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From what I understand all those restoration kits are for the plastic lenses.

Whats the best way to clean up a glass lens that has pitting and some minor rock chips?
 

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Most pro Glass/windshield shops use Cerium Oxide mixed with water and a high speed polisher + pad.
However, there are off the shelf products like Auto Glym, Zaino, Griot's, CeriGlass and other specialty automotive products that can do the job. Pretty much the same, an abrasive that can cut glass, either Silicon Carbide or Cerium Oxide (lol no one will use diamond powder).
 

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THANK YOU VERY MUCH! DevolvR!

<3 Swedespeed
 

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Good thread. Looks like a fairly involved process tho...

I've also heard that when working with glass you have to give it sufficient time to cool off naturally and avoid getting it too hot, otherwise you may end up cracking the very piece you're trying to fix.
 

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Good thread. Looks like a fairly involved process tho...

I've also heard that when working with glass you have to give it sufficient time to cool off naturally and avoid getting it too hot, otherwise you may end up cracking the very piece you're trying to fix.
Correct. Because of the friction involved, you will need to cool it with water while you polish.

Flash cooling and flash heating will shatter the glass, I'm sure some of you should know this from chemistry.
 

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How about cleaning up lights with XPEL/similar protection on them? Mine have some sort of plastic protector on 'em from the previous owner, and the protector is getting a touch yellow and hazy, plus some smallish cracks.

Should I just pull it off and run the lenses bare? Buy new protection (ugh, expensive)? Or is there a way to clean up the plastic protector stuff?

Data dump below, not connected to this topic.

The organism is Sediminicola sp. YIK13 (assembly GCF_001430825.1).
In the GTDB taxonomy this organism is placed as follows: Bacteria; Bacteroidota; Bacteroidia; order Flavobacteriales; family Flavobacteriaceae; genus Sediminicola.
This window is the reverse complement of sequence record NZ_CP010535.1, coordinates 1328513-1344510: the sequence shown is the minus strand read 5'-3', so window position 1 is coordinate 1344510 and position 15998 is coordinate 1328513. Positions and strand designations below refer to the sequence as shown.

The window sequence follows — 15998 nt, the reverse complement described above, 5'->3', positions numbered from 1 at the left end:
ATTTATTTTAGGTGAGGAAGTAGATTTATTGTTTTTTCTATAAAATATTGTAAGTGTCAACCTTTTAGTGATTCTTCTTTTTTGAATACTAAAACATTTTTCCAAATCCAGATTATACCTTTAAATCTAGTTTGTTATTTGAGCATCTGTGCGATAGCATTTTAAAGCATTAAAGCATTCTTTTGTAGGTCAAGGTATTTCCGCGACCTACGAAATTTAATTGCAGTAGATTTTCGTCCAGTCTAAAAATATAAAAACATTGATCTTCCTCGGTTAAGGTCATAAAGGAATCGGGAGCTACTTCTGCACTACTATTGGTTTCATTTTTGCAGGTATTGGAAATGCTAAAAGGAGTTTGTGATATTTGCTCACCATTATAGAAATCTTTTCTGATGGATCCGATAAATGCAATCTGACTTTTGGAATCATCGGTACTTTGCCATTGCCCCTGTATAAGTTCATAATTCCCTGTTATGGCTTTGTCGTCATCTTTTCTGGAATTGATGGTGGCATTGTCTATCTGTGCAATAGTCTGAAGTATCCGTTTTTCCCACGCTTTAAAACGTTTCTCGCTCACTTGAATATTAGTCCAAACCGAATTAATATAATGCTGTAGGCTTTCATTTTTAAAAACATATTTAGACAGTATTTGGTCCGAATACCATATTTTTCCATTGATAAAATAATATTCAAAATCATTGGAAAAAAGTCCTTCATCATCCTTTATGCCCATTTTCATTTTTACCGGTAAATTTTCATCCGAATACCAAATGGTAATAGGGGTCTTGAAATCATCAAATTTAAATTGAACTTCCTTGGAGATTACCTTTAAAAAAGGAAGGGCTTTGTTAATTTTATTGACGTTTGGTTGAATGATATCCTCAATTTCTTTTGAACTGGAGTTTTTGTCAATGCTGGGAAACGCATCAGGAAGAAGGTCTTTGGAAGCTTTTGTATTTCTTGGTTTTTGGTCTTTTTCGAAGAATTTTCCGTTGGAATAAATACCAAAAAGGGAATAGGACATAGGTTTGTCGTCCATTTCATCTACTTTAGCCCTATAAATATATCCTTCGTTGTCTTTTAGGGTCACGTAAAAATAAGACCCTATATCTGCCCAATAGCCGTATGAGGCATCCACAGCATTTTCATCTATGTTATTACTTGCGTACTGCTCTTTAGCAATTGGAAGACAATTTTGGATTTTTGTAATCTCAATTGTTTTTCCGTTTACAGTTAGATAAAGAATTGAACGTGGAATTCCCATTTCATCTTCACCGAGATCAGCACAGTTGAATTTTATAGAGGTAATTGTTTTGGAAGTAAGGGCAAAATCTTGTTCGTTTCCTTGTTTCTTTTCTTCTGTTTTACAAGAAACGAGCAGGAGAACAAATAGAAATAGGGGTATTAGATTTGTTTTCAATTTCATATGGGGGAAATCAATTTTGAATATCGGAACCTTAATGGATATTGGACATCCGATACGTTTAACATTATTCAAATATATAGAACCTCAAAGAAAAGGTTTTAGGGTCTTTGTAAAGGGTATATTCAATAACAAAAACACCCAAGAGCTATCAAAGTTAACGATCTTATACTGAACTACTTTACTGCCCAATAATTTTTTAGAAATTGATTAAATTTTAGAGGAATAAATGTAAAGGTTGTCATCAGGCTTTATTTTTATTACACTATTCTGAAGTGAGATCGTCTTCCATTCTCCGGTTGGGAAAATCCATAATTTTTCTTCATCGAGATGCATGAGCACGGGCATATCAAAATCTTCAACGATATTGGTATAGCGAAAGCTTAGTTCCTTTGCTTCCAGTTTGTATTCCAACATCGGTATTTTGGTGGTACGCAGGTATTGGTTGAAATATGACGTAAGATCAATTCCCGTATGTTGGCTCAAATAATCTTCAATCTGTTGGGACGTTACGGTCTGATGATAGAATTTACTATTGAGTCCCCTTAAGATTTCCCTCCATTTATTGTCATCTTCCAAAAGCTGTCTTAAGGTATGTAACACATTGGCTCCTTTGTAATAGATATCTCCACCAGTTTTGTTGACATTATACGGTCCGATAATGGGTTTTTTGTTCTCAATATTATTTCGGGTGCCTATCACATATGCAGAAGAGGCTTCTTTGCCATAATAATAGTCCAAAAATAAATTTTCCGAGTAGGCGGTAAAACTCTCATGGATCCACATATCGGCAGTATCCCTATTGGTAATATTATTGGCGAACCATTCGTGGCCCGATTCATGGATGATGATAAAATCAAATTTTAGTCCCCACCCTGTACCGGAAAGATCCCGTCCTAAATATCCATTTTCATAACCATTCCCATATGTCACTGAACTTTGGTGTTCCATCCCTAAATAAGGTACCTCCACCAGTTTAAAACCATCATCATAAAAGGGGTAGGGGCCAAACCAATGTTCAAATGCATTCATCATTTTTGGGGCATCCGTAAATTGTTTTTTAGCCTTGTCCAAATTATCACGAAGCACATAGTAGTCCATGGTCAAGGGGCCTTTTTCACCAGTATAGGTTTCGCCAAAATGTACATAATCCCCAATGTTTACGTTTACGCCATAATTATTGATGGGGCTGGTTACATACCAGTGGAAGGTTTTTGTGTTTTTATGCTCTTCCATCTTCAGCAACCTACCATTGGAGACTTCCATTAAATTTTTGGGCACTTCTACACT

(How the heck do you even remove the stuff?)
 

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How about cleaning up lights with XPEL/similar protection on them? Mine have some sort of plastic protector on 'em from the previous owner, and the protector is getting a touch yellow and hazy, plus some smallish cracks.

Should I just pull it off and run the lenses bare? Buy new protection (ugh, expensive)? Or is there a way to clean up the plastic protector stuff?

(How the heck do you even remove the stuff?)
Use a exacto/shaving blade/knife and scrape it off with a heatgun. Use Goo gone, acetone, paint thinner or any of that combination to remove any adhesive gunk left over. Of course, be careful not to use this on your paint. A messy job and really tests your patience...
 

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my results with cerium oxide.... never again lol

before:


after:
 

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Nice results. Why never again???
 

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Lots of work I presume.. Takes forever? :D
That's what I'd assume, and perhaps once done, you put a cover over it to keep it from pitting again???
 

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Hahaha, I was very happy with the end result, but not with the project that I had to take on. Takes for ever to see any progress. I followed a BMW forum post on restoring a fog light. A single fog light, with a surface area of one of our R fogs, took the guy about 6 hours of continuos labor..... So you can image how long a pair, of giant 1 piece headlights might take :D.

Not to mention, the **** makes an absolute mess.

Disgusting clean up, still finding splatter from last August! Lol

If I were to do it again... I wouldn't, I would just buy new lenses
 

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I could be wrong... BUT I thought I saw a thread about coating the headlights with a good non-yellowing automotive lacquer and or clear coat to improve the clarity via-filling in the pits? Am I way off base here?

Soon I'll have an extra partially broken lens to play around with so maybe I'll give it a try.
 

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a great way to reduce splatter when using mini-buffers and polishers (as would be doable with this size of polish job) is to use an old 5-gallon bucket. Do the job inside the bucket and you preserve all the precious items around you from the skeet-skeet.
 

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That's impressive T5M! I tried ceruium oxide slurry and sanding but was SO disgusted with how impossible it was, then I read about clear-coating on a Porsche site, literally 2 coats/ 15 min total time invested and crystal clear. I ended up just buying 2 lenses from EST (for their "projector" lights) which fit perfect then put xpel on them. I DID clear the fogs and put xpel on and they look great a year later.
 
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